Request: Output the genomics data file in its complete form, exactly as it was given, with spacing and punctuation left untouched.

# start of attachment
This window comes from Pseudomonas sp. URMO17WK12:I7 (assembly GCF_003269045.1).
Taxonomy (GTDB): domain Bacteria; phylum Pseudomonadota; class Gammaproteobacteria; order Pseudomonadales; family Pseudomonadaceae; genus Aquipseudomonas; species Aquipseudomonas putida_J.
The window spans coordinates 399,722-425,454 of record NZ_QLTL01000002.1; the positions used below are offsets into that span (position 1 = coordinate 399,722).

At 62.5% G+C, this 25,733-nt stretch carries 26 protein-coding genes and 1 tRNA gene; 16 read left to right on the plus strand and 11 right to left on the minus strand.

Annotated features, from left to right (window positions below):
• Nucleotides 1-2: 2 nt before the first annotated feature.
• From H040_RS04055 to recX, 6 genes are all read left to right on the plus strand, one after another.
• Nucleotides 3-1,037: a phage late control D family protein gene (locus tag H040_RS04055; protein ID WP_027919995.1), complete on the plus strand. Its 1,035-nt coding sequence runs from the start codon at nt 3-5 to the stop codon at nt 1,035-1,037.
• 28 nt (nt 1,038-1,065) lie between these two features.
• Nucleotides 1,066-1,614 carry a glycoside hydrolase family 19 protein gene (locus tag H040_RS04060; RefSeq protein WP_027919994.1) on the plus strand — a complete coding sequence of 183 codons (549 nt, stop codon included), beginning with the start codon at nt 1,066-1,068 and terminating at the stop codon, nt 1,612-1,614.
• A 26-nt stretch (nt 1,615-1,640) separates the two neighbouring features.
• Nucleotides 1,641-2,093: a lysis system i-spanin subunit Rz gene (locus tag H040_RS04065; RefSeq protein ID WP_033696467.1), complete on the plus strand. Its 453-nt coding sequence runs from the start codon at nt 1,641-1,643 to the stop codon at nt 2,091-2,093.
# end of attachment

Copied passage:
This window comes from Pseudomonas sp. URMO17WK12:I7 (assembly GCF_003269045.1).
Taxonomy (GTDB): domain Bacteria; phylum Pseudomonadota; class Gammaproteobacteria; order Pseudomonadales; family Pseudomonadaceae; genus Aquipseudomonas; species Aquipseudomonas putida_J.
The window spans coordinates 399,722-425,454 of record NZ_QLTL01000002.1; the positions used below are offsets into that span (position 1 = coordinate 399,722).

At 62.5% G+C, this 25,733-nt stretch carries 26 protein-coding genes and 1 tRNA gene; 16 read left to right on the plus strand and 11 right to left on the minus strand.

Annotated features, from left to right (window positions below):
• Nucleotides 1-2: 2 nt before the first annotated feature.
• From H040_RS04055 to recX, 6 genes are all read left to right on the plus strand, one after another.
• Nucleotides 3-1,037: a phage late control D family protein gene (locus tag H040_RS04055; protein ID WP_027919995.1), complete on the plus strand. Its 1,035-nt coding sequence runs from the start codon at nt 3-5 to the stop codon at nt 1,035-1,037.
• 28 nt (nt 1,038-1,065) lie between these two features.
• Nucleotides 1,066-1,614 carry a glycoside hydrolase family 19 protein gene (locus tag H040_RS04060; RefSeq protein WP_027919994.1) on the plus strand — a complete coding sequence of 183 codons (549 nt, stop codon included), beginning with the start codon at nt 1,066-1,068 and terminating at the stop codon, nt 1,612-1,614.
• A 26-nt stretch (nt 1,615-1,640) separates the two neighbouring features.
• Nucleotides 1,641-2,093: a lysis system i-spanin subunit Rz gene (locus tag H040_RS04065; RefSeq protein ID WP_033696467.1), complete on the plus strand. Its 453-nt coding sequence runs from the start codon at nt 1,641-1,643 to the stop codon at nt 2,091-2,093.